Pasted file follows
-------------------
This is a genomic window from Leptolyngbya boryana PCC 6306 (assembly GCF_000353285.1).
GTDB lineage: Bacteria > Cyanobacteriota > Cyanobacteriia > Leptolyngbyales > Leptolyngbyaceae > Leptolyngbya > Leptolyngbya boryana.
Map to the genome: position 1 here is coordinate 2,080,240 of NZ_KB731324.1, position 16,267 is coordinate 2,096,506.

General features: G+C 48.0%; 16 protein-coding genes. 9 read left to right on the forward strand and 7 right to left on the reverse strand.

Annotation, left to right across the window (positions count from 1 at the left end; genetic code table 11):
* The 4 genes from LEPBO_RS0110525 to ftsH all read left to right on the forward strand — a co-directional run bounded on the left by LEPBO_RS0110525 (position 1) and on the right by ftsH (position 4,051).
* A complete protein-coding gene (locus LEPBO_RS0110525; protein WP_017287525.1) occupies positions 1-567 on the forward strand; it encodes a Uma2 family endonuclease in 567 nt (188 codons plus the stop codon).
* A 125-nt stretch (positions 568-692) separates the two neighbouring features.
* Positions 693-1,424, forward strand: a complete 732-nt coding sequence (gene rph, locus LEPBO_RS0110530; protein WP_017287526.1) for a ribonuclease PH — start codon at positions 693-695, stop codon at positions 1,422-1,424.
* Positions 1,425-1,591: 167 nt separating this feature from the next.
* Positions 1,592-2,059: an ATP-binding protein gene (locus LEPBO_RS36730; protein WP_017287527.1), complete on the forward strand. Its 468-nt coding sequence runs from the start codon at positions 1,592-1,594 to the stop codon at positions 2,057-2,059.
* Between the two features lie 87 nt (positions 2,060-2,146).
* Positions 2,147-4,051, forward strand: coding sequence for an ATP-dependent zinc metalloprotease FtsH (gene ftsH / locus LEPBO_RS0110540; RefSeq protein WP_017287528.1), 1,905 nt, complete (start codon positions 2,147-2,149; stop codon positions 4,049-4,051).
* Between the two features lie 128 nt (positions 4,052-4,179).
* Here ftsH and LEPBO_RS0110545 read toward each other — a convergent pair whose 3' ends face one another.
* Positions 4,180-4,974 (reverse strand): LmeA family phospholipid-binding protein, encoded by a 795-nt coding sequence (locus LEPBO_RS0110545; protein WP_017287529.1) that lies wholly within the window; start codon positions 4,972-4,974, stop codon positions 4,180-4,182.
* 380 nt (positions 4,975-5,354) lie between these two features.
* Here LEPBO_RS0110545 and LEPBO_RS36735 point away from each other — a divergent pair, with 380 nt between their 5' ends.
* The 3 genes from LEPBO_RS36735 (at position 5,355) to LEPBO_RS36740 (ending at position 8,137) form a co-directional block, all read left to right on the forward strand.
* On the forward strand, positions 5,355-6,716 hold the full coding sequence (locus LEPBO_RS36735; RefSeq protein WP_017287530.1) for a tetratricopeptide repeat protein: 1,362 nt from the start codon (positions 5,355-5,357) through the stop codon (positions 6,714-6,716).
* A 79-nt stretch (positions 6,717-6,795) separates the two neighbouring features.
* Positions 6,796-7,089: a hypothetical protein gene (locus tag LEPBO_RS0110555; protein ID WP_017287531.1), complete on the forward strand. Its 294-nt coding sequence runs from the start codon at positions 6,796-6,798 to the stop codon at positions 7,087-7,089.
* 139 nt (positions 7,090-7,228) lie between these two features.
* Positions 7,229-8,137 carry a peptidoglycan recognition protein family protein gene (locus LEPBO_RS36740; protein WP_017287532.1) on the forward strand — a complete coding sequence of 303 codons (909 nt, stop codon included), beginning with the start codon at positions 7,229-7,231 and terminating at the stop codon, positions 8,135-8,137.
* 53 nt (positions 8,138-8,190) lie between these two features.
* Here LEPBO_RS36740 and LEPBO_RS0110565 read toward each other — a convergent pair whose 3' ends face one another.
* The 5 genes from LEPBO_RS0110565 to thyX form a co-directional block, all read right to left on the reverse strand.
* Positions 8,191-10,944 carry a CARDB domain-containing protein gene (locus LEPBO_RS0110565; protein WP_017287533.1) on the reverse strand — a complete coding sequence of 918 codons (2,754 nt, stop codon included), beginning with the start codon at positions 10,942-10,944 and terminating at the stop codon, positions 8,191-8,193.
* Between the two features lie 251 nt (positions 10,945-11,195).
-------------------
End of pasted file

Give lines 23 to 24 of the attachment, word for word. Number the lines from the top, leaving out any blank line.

* 139 nt (positions 7,090-7,228) lie between these two features.
* Positions 7,229-8,137 carry a peptidoglycan recognition protein family protein gene (locus LEPBO_RS36740; protein WP_017287532.1) on the forward strand — a complete coding sequence of 303 codons (909 nt, stop codon included), beginning with the start codon at positions 7,229-7,231 and terminating at the stop codon, positions 8,135-8,137.